Biological Evolution

A collage of fossils.Scientific theories of evolution seek to explain the mechanisms of the observable fact of biological evolution.

Yes, organisms have indeed evolved over time – most former species are now extinct, many species remain much as they are in the fossil record, and new species continue to evolve. Before the discoveries of science, it was intellectually excusable to believe that a God planted all those bones, but to believe so nowadays is a sign of ignorance.

Historically, scientists observing biological evolution first sought to explain observed morphological (body shape) changes over time – the phenotypic evidence of changes in body structure found in the fossil record.

Microfossils dating from more than 3 billion years ago demonstrate that bacteria were the first life-forms on the planet. Bacteria and Archaea, both prokaryotic, ruled until the advent of nucleated cells with membranous organelles, such as those of which we are constructed (eukaryotic cells). The earliest known fossilized evidence of early life forms are found in stromatolites – large reef structures created by communities of Cyanobacteria. Mistakenly called ‘blue-green algae’, the Cyanobacteria are bacteria that evolved relatively late. They are believed to have “invented” oxygenic photosynthesis over 1 billion years ago. As oxygen levels rose, organisms were forced into endosymbiotic unions as – to them – toxic levels of oxygen threatened their continued existence. (Anaerobic bacteria, which are killed by oxygen, persist to this day in environments with very low levels of oxygen.) These serial endosymbiotic transfer events paved the way for evolution of eukaryotic cells, which in turn enabled multicellular assemblages.

Since the advent of modern molecular genetics, biological evolution has come to be understood as a change in genotype – a genetic variation resulting from mutation and alteration in the intergenerational frequency of alleles in populations. That is, an alteration in the frequency of alternative forms of genes between generations. By this definition, the human species is demonstrably still evolving.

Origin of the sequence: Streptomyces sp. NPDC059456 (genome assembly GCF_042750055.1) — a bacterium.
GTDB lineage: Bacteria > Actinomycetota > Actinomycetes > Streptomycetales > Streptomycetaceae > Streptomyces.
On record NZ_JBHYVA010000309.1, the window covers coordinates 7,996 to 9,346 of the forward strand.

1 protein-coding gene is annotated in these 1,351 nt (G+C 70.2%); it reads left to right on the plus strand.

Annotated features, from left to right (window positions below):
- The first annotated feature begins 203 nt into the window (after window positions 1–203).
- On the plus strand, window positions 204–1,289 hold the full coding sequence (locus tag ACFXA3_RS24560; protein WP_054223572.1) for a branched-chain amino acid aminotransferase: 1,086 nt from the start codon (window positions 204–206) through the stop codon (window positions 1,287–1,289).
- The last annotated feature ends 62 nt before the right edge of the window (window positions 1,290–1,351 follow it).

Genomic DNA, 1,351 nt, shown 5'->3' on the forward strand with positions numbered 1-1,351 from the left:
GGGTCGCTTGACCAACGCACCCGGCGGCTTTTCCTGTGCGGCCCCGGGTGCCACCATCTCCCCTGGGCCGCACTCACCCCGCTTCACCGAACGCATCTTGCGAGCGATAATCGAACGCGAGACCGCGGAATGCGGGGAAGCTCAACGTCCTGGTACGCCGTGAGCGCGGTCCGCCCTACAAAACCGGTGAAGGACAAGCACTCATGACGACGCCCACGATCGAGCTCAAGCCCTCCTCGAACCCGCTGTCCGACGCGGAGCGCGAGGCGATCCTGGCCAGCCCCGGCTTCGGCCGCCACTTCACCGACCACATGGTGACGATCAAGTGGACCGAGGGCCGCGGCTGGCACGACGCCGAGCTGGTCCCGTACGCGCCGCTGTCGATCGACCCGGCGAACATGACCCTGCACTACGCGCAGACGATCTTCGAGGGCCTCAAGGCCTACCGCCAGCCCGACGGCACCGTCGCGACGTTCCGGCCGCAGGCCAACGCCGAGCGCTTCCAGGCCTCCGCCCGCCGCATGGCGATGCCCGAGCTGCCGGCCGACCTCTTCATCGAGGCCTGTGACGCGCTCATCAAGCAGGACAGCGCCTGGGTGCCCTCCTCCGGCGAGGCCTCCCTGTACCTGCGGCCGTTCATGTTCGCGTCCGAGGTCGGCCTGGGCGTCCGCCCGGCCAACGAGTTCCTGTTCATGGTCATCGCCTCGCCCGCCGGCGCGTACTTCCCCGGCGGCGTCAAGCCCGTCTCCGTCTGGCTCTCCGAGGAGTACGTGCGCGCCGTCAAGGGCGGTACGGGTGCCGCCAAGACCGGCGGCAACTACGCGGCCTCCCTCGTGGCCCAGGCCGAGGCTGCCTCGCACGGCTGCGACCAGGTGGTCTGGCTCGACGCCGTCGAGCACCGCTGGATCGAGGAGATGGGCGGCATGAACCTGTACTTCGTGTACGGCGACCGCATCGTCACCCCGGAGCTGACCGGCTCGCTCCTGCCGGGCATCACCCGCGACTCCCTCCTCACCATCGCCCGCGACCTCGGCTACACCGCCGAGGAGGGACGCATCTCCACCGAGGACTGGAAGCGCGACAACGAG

The term 'microevolution' refers to small-scale evolutionary events that involve changes in allele frequencies from one generation to the next, and that results in slight changes in affected organisms. The term 'macroevolution' refers to that accumulation of microevolutionary events that is associated with the origin, diversification, extinction, and interactions of organisms. Macroevolution, being cumulative, involves large scale evolutionary change such as the evolution of new species, genera, and families (or even higher taxa). Some creationists favour the ridiculous, fallacious straw man argument that microevolution occurs, but that macroevolution could not have occurred by the same mechanisms, or is impossible.

Biologist Ersnt Mayr suggested that a biological species be defined by its inability to produce fertile offspring when mated with another species. Mules are an example of such a mating – between a horse and a donkey. Mules do rarely produce offspring, but the gene-based, phylogenetic classification of species remains more useful than taxonomies based on physical characteristics. Molecular geneticists are able to compare the genomes, the total complement of nucleic acids, of different species and to estimate the evolutionary distance between species. This is time since the compared species last shared a common ancestor.

Speciation depends upon genetic mutation and alteration of allele frequencies, yet morphologic changes may reflect alterations in the regulation of genetic expression without a major alteration in genotype – body type may appear very different without considerable change in genes.